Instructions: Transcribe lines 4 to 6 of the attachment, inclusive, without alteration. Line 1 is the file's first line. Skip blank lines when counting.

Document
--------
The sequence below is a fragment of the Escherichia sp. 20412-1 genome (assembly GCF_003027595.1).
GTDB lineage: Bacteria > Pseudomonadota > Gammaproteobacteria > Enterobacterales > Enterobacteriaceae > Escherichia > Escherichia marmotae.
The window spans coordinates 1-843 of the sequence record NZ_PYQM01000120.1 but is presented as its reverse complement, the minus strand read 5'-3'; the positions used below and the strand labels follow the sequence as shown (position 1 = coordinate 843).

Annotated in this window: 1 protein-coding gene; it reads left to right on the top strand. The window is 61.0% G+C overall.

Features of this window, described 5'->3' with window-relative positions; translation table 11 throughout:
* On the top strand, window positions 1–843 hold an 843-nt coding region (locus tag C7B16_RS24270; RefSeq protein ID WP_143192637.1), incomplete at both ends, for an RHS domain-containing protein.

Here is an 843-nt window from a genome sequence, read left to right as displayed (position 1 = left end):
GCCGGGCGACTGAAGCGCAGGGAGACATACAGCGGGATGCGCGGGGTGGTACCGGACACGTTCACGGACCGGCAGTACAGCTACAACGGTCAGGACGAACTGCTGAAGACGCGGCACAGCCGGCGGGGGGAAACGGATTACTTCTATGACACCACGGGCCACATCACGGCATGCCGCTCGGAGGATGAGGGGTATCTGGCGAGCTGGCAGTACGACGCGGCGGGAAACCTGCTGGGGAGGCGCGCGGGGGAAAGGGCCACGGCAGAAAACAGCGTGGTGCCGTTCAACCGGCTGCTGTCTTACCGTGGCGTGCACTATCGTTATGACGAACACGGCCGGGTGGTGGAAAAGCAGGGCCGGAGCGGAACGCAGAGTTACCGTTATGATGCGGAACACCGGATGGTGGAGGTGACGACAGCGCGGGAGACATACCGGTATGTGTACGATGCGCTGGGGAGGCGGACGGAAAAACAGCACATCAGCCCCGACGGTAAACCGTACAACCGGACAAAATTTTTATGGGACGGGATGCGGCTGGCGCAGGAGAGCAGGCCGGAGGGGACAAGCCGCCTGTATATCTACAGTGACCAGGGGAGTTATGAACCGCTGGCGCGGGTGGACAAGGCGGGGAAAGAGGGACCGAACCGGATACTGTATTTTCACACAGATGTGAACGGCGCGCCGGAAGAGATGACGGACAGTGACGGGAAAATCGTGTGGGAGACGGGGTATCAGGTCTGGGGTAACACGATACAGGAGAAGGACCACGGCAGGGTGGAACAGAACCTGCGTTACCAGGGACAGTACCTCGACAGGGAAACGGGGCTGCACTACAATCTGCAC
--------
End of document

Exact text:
Annotated in this window: 1 protein-coding gene; it reads left to right on the top strand. The window is 61.0% G+C overall.

Features of this window, described 5'->3' with window-relative positions; translation table 11 throughout:
* On the top strand, window positions 1–843 hold an 843-nt coding region (locus tag C7B16_RS24270; RefSeq protein ID WP_143192637.1), incomplete at both ends, for an RHS domain-containing protein.